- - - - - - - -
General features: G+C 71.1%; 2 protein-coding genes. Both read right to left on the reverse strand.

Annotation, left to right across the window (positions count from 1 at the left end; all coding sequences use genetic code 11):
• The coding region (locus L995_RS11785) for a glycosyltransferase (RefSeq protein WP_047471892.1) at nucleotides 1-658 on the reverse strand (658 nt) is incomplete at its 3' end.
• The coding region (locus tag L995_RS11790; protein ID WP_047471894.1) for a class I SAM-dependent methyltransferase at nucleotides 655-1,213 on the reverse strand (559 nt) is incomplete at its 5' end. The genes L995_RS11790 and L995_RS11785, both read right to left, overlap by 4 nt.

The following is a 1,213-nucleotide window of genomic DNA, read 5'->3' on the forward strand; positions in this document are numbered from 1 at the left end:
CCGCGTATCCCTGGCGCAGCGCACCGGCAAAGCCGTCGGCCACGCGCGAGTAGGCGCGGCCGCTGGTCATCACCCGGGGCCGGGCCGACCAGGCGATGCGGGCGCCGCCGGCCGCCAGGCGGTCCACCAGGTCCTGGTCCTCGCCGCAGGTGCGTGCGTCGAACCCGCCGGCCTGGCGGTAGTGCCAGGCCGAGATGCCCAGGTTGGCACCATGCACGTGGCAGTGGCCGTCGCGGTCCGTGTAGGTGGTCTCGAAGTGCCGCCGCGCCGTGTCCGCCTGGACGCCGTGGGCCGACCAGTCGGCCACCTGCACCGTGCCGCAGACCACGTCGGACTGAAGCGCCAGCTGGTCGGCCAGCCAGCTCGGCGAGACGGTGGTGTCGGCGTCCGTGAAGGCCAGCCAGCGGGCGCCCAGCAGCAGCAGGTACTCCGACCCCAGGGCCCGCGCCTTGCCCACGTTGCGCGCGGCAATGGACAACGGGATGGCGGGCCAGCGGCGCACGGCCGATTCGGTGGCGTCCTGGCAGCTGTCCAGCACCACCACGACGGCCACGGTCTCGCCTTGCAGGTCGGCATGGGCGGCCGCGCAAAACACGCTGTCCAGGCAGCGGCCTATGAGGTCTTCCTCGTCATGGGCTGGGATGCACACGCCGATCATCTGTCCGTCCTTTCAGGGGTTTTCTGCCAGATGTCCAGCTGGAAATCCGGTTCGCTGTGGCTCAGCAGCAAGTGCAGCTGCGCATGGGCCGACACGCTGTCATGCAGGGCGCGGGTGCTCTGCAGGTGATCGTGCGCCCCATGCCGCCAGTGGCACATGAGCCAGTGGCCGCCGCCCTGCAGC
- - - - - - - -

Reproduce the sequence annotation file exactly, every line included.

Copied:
General features: G+C 71.1%; 2 protein-coding genes. Both read right to left on the reverse strand.

Annotation, left to right across the window (positions count from 1 at the left end; all coding sequences use genetic code 11):
• The coding region (locus L995_RS11785) for a glycosyltransferase (RefSeq protein WP_047471892.1) at nucleotides 1-658 on the reverse strand (658 nt) is incomplete at its 3' end.
• The coding region (locus tag L995_RS11790; protein ID WP_047471894.1) for a class I SAM-dependent methyltransferase at nucleotides 655-1,213 on the reverse strand (559 nt) is incomplete at its 5' end. The genes L995_RS11790 and L995_RS11785, both read right to left, overlap by 4 nt.

The following is a 1,213-nucleotide window of genomic DNA, read 5'->3' on the forward strand; positions in this document are numbered from 1 at the left end:
CCGCGTATCCCTGGCGCAGCGCACCGGCAAAGCCGTCGGCCACGCGCGAGTAGGCGCGGCCGCTGGTCATCACCCGGGGCCGGGCCGACCAGGCGATGCGGGCGCCGCCGGCCGCCAGGCGGTCCACCAGGTCCTGGTCCTCGCCGCAGGTGCGTGCGTCGAACCCGCCGGCCTGGCGGTAGTGCCAGGCCGAGATGCCCAGGTTGGCACCATGCACGTGGCAGTGGCCGTCGCGGTCCGTGTAGGTGGTCTCGAAGTGCCGCCGCGCCGTGTCCGCCTGGACGCCGTGGGCCGACCAGTCGGCCACCTGCACCGTGCCGCAGACCACGTCGGACTGAAGCGCCAGCTGGTCGGCCAGCCAGCTCGGCGAGACGGTGGTGTCGGCGTCCGTGAAGGCCAGCCAGCGGGCGCCCAGCAGCAGCAGGTACTCCGACCCCAGGGCCCGCGCCTTGCCCACGTTGCGCGCGGCAATGGACAACGGGATGGCGGGCCAGCGGCGCACGGCCGATTCGGTGGCGTCCTGGCAGCTGTCCAGCACCACCACGACGGCCACGGTCTCGCCTTGCAGGTCGGCATGGGCGGCCGCGCAAAACACGCTGTCCAGGCAGCGGCCTATGAGGTCTTCCTCGTCATGGGCTGGGATGCACACGCCGATCATCTGTCCGTCCTTTCAGGGGTTTTCTGCCAGATGTCCAGCTGGAAATCCGGTTCGCTGTGGCTCAGCAGCAAGTGCAGCTGCGCATGGGCCGACACGCTGTCATGCAGGGCGCGGGTGCTCTGCAGGTGATCGTGCGCCCCATGCCGCCAGTGGCACATGAGCCAGTGGCCGCCGCCCTGCAGC